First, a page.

New cases of HIV continued to show an encouraging fall in the first half of this year, but Singapore has to remain on guard.
In an effort to encourage more people to go for testing and seek treatment, Senior Minister of State for Health Amy Khor revealed yesterday that the Government is providing subsidies for HIV medication for the first time.
They are being made available to patients at public hospitals and health-care institutions. Around 40 patients have benefited from the subsidies since they were introduced in September.
The move has made anti-retroviral drugs - which help to decrease levels of the virus in patients' bodies - more affordable. The drugs cost between $300 and $800 a month.
HIV patients with a per capita monthly household income of not more than $1,800 can get up to 75 per cent off the price of anti-retroviral medication.
Those with a per capita monthly household income of more than $1,800 can get up to 50 per cent in subsidies, depending on their financial status.
For the most needy patients, financial aid scheme Medifund will help to cover the cost of treatment.
Speaking at the biennial Singapore Aids Conference organised by Action for Aids (AFA) and Tan Tock Seng Hospital yesterday, Dr Khor said: "We hope that this will address affordability concerns that may be preventing them from coming forward to be tested for HIV early and to start treatment early."
There were 155 new HIV cases reported among Singapore residents in the first half of this year - down from 198 in the same six-month period last year and 215 in 2012, according to the Ministry of Health.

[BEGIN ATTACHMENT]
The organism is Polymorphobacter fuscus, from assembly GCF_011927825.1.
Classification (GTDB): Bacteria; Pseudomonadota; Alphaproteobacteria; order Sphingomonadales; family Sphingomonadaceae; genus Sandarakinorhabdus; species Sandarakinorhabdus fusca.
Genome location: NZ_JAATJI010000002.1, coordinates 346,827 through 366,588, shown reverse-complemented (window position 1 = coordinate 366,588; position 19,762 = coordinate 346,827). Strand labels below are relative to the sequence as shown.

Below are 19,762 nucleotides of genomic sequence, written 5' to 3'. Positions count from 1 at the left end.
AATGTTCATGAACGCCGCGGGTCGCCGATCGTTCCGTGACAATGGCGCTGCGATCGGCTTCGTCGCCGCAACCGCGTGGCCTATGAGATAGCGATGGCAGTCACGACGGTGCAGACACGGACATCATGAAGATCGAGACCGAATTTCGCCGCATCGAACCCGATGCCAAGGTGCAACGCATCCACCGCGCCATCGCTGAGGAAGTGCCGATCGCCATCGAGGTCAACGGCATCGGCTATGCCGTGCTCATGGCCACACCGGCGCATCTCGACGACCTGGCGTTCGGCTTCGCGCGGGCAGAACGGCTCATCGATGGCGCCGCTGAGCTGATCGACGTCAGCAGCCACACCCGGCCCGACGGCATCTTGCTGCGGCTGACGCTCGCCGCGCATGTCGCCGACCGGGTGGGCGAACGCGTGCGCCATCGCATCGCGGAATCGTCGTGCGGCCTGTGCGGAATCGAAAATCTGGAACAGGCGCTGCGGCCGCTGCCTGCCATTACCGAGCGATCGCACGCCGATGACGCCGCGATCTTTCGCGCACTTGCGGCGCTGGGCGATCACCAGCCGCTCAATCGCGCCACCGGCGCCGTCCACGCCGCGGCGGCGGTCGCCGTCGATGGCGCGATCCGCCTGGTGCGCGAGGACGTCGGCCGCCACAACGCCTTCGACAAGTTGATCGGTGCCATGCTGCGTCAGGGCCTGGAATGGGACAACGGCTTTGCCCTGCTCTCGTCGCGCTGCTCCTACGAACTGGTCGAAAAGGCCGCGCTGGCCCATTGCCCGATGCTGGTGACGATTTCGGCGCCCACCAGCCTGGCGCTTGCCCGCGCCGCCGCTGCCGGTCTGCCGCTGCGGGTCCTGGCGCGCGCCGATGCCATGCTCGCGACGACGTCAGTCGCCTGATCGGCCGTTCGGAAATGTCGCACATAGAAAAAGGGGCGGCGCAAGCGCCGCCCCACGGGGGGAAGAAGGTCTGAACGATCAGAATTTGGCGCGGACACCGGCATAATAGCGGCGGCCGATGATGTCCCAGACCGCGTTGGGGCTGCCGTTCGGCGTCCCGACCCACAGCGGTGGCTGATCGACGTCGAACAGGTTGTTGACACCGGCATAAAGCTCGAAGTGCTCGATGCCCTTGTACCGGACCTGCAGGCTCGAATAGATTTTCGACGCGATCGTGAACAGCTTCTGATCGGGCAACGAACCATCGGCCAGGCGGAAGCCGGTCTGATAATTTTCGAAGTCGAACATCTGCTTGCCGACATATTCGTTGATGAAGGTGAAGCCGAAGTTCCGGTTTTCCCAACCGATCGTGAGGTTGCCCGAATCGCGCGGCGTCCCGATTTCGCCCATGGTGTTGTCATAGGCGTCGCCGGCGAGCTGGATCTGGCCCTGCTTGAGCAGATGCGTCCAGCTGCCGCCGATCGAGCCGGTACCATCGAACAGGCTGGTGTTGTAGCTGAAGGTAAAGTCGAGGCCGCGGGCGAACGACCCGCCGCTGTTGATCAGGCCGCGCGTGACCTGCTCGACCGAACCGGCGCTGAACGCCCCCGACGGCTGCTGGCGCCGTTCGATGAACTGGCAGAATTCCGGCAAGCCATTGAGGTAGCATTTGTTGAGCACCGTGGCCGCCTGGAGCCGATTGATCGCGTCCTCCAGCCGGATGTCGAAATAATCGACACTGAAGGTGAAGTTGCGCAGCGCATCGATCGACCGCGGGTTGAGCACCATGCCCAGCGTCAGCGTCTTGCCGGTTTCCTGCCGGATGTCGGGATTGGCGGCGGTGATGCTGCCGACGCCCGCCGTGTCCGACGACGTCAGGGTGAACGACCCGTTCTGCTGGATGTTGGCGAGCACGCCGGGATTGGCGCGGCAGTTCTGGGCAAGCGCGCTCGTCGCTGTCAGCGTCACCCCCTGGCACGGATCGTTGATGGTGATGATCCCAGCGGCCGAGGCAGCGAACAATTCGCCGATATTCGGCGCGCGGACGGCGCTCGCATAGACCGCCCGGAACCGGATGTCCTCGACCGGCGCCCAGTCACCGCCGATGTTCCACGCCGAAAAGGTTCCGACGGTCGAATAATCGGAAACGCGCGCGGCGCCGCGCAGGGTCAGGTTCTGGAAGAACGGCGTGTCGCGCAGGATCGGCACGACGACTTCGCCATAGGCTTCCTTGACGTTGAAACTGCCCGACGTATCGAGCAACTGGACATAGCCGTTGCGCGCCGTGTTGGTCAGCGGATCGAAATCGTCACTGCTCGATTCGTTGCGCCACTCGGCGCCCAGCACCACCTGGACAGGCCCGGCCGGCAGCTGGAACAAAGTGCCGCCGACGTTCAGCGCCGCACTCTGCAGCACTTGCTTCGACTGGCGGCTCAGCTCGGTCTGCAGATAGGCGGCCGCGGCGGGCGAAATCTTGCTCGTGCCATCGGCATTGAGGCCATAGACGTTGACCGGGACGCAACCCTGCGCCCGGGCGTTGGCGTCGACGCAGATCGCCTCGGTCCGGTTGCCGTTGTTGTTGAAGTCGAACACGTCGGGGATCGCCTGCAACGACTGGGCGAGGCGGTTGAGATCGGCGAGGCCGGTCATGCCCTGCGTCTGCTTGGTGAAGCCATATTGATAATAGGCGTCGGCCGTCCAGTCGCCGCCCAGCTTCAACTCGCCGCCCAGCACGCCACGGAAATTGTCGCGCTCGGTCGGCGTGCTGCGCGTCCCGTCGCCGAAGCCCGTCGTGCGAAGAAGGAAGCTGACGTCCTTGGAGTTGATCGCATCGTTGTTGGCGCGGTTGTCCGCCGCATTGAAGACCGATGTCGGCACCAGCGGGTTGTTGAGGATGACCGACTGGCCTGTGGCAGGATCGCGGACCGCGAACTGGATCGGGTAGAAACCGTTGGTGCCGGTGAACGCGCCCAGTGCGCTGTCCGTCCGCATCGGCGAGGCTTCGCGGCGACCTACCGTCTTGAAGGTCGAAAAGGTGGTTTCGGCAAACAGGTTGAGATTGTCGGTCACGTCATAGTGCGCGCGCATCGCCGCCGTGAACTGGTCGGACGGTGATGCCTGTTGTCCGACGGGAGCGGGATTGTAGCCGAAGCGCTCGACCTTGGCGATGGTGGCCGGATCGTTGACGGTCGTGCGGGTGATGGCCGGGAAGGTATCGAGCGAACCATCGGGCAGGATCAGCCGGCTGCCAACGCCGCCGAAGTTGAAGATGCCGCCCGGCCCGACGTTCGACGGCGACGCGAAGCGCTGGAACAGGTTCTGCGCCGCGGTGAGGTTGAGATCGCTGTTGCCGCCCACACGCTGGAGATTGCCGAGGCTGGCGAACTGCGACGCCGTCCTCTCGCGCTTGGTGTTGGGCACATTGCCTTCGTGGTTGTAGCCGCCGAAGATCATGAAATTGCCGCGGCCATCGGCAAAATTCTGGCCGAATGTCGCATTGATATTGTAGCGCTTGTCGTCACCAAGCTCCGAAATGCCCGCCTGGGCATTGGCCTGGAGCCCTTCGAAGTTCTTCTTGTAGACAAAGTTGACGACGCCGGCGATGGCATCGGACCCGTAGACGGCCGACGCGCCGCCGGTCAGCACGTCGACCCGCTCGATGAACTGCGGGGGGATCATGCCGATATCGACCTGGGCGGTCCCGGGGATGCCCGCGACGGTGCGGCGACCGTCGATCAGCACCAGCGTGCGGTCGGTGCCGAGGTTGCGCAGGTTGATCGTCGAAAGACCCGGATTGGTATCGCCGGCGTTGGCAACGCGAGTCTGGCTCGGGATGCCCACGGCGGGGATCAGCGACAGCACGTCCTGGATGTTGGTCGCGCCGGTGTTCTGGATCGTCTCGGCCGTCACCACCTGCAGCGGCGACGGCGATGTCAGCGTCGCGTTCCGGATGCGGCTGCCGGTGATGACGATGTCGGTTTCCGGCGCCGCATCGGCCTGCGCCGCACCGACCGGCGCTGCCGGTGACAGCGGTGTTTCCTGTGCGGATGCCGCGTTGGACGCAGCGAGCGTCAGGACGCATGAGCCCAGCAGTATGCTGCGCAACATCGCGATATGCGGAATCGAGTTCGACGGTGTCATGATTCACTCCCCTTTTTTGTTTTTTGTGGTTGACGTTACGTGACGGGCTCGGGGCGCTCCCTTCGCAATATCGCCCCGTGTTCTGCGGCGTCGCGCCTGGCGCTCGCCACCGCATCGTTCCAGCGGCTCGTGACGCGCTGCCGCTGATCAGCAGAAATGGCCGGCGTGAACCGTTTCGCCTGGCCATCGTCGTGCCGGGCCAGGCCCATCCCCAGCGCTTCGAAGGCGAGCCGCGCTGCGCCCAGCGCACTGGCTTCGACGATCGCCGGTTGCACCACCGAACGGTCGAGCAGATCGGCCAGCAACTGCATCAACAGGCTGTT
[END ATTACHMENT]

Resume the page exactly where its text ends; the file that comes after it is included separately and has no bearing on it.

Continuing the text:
But worryingly, nearly half already had late-stage HIV infection when they were diagnosed.
Two groups remain particularly "at risk" - heterosexual men who have casual and commercial sex and homosexual men.
Dr Khor said: "We must work harder to improve this situation. This is why the Government will maintain, and expand where feasible, the accessibility of HIV testing in Singapore."
The human immunodeficiency virus attacks the body's immune system and is transmitted mainly through sexual intercourse, although it can spread in other ways such as sharing contaminated needles or receiving a transfusion of infected blood.
Acquired immune deficiency syndrome (Aids) is the disease caused by HIV.
Dr Khor, chairman of the National HIV/Aids Policy Committee, said cost and stigma are among the reasons that put people off going for HIV tests.
She noted: "We will continue to work with stakeholders such as community organisations, companies and other agencies in the public sector on HIV-related issues."
Reducing costs and the stigma associated with HIV is crucial in managing the spread of Aids, according to Mr Michael Loh, executive director of the Catholic Aids Response Effort, which runs a shelter for people living with the virus.
He said: "It's a good move on the part of the Government to make the drugs more accessible. The drugs are not cheap, so this will definitely help those who cannot afford it.
"The disease does carry with it a very strong stigma, but we must all realise that these are people who did not choose to have this illness, so instead of condemning them, we should treat them with compassion."
Professor Leo Yee Sin, director of the Institute of Infectious Diseases and Epidemiology at Tan Tock Seng Hospital, added: "There is still quite a significant element of fear among the community and public towards HIV. In the past, we viewed it as a deadly disease. Today, we know it is a chronic disease which can be treated."
At the conference, Professor Leo, AFA president Roy Chan, National University of Singapore Associate Professor Wong Mee Lian and the DSC (Department of Sexually Transmitted Infections Control) Clinic were given the Red Ribbon awards for their efforts in HIV care and prevention.
This article was first published on Nov 30, 2014.
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